ASAP Rocky, a rapper from Harlem who gained popularity with the release of the album, Long.Live.ASAP, has confirmed the death of hip-hop executive ASAP Yams via his Twitter page. ASAP Yams, 26, was a large force behind ASAP Rocky’s success. While the details of the hip-hop mogul’s death have not been revealed, the hip-hop community is mourning the loss of a respected leader.
ASAP Yams was the moniker of Steven Rodriguez, who co-owned the ASAP Worldwide (commonly stylized as A$AP) label. In addition, he founded the collective of New York-based fashion designers, producers, rappers and video directors known as the ASAP Mob, and is credited with assisting the group in the securing of their first big record contract. Many members of the group used the name ASAP in their names, including ASAP Rocky and ASAP Ferg. Before his rise with the ASAP Mob, Yams ran an influential hip-hop blog.
During his childhood on the south side of Harlem, Yams, also known as “Yamborghini,” became a fan and student of hip-hop. He left high school early without graduating and interned at Diplomats Records, which produced albums by prominent rappers, including Juelz Santana and Cam’ron.
Yams, who has been compared to other hip-hop bigwigs like Puff Daddy, met ASAP Rocky in 2008 after mutual friends introduced them. In 2011, after Yams posted a song by Rocky called Purple Swag on his Tumblr blog, Rocky’s career began to heat up. In a 2013 interview with The New York Times, ASAP Rocky said that his mentor liked being “the mastermind behind the scenes.” The two men developed the eventual sound of ASAP Rocky’s music together, causing Yams to compare Rocky to Luke Skywalker, with Yams as his Yoda.
ASAP Mob’s debut, a mixtape called Lords Never Worry, was released as a free download in August 2012. In the months after, ASAP Rocky worked on promoting his solo debut album, which would be accompanied by a 40-date national tour called “The Long Live ASAP Tour.” The album was released in January 2013 and debuted at number one on the Billboard 200 chart. The offering, which garnered mostly positive reviews, sold 139,000 copies during its first week of release.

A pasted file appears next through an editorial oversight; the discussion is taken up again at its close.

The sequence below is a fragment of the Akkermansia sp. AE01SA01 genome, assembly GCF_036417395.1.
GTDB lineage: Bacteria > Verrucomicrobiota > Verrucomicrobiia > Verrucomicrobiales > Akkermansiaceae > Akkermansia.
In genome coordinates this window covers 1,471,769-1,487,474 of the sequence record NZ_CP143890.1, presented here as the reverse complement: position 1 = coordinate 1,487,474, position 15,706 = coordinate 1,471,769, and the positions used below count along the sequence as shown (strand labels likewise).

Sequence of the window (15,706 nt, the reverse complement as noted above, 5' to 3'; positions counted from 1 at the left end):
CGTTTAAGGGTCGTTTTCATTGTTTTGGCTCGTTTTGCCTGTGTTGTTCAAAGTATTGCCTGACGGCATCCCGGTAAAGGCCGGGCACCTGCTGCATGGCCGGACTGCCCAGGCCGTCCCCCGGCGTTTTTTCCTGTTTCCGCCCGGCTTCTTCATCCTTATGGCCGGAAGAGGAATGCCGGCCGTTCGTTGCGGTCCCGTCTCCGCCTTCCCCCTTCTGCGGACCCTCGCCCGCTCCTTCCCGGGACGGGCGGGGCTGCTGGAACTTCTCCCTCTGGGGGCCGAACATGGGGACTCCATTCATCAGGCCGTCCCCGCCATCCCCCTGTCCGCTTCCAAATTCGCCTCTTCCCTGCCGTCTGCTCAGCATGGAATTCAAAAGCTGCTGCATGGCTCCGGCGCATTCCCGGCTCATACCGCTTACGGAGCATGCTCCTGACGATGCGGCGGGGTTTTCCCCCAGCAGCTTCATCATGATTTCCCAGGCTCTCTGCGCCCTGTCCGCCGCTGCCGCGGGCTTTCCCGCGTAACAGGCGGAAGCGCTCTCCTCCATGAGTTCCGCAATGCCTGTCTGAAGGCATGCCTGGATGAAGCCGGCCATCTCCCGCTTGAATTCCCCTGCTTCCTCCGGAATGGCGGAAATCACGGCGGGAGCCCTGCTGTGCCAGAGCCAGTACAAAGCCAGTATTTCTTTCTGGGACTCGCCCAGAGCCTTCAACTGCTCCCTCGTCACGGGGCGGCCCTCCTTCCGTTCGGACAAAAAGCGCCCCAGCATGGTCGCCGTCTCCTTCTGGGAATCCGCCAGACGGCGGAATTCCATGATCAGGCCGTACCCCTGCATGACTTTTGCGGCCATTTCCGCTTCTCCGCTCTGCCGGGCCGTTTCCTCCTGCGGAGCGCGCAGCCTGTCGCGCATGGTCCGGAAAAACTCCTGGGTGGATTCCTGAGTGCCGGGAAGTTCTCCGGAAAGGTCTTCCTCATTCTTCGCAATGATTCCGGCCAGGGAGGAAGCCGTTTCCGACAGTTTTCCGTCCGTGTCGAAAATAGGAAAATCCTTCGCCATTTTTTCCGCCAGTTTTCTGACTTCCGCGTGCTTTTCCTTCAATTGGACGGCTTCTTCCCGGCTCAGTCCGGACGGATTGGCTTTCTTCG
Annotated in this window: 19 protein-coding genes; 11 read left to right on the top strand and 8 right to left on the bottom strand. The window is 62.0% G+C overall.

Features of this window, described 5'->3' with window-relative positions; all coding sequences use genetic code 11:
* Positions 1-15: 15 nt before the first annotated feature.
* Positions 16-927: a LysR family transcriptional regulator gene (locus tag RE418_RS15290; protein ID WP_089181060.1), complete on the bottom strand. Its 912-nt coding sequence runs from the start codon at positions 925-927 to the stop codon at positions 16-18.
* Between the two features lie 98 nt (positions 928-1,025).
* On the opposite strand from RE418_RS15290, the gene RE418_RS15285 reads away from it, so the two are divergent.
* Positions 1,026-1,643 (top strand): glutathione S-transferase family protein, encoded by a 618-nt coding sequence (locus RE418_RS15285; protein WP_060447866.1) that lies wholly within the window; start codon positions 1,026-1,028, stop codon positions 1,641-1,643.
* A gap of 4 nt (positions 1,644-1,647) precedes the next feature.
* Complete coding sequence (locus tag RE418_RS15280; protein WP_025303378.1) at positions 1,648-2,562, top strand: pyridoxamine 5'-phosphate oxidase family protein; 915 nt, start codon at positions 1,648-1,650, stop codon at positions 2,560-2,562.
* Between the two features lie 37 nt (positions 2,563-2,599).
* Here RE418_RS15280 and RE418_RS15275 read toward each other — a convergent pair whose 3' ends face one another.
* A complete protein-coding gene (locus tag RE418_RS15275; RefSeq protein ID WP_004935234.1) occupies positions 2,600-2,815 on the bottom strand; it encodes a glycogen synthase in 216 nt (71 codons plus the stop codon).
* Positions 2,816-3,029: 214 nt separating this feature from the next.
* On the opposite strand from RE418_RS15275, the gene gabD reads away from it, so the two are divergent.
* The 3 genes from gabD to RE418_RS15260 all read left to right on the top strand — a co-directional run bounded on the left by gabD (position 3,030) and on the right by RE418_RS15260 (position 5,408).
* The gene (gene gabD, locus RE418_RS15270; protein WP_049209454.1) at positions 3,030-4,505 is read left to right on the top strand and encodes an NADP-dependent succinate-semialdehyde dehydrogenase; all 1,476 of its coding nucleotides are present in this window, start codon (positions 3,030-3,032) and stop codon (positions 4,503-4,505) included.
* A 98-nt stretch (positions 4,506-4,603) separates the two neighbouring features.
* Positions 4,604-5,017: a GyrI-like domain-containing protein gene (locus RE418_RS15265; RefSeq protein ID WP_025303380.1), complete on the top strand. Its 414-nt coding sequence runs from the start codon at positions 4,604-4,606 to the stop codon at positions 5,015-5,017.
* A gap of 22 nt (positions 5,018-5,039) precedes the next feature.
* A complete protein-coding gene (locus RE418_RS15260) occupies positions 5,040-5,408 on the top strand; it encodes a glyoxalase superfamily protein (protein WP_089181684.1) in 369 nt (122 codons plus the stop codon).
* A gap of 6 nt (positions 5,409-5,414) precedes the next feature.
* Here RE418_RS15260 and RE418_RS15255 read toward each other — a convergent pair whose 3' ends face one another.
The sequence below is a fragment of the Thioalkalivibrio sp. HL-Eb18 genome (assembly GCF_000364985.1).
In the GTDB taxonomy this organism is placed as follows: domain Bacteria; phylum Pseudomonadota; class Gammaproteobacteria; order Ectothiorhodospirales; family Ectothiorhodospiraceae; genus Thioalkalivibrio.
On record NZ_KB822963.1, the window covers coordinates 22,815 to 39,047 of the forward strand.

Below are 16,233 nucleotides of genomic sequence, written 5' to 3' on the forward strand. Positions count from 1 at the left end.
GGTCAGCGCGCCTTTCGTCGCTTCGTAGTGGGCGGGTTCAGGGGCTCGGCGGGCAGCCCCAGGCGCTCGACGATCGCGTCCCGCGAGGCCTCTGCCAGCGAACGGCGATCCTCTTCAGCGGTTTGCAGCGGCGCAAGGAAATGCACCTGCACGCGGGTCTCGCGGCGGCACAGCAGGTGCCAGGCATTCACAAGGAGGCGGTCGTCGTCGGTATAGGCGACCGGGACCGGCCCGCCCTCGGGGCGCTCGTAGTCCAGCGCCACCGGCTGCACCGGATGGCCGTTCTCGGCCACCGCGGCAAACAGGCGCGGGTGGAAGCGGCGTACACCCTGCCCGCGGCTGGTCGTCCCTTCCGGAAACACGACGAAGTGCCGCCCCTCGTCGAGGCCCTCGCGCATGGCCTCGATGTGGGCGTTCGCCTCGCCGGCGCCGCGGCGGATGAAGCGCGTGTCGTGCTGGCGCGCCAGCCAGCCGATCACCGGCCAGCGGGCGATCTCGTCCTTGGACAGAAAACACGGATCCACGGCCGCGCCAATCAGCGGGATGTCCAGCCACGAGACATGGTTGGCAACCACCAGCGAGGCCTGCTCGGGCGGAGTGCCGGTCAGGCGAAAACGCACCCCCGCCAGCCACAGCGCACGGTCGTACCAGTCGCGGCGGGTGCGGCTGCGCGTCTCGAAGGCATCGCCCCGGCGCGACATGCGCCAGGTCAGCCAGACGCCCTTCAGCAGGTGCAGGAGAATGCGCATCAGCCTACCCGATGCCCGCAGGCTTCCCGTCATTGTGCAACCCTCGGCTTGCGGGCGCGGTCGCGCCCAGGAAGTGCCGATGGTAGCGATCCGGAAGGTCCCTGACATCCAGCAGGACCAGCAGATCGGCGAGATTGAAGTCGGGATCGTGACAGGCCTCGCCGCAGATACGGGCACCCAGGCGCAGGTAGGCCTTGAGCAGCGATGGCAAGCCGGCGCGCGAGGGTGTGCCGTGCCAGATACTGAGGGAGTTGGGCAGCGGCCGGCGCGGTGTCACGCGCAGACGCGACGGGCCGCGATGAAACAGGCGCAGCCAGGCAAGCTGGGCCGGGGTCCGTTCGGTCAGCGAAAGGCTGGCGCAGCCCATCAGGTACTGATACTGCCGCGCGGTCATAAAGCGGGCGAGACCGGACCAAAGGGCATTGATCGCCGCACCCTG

Although he found success as a hip-hop executive, Yams fought a battle against drug abuse. In 2013, he admitted to having choked on his own vomit while he slept after using narcotic cough syrup and Xanax during the Coachella music festival. He acknowledged his need to rein in his abusive behavior, saying that he had to present a “good look” in the offices of ASAP Worldwide so that the artists working under him would continue to put their trust in his judgment. In July 2014, Yams went to rehab to help kick his addiction, but his last tweet, which was “Bodeine Brazy,” seemed to reference the drug he preferred.
The founder of the ASAP Mob boasted 75,000 followers of his Twitter page, which he had recently used to promote a new single by ASAP Rocky. After his death, artists used the Twitter page to express condolences and to praise the successful mogul. Among those posting were stars Azealia Banks, The Weeknd and Drake.
The label with which Yams and Rocky worked, RCA, released a statement regarding the death of Yams, saying that his “vision, humor and dedication” would long be remembered. It is not yet known if Yams left behind any survivors.
By Jennifer Pfalz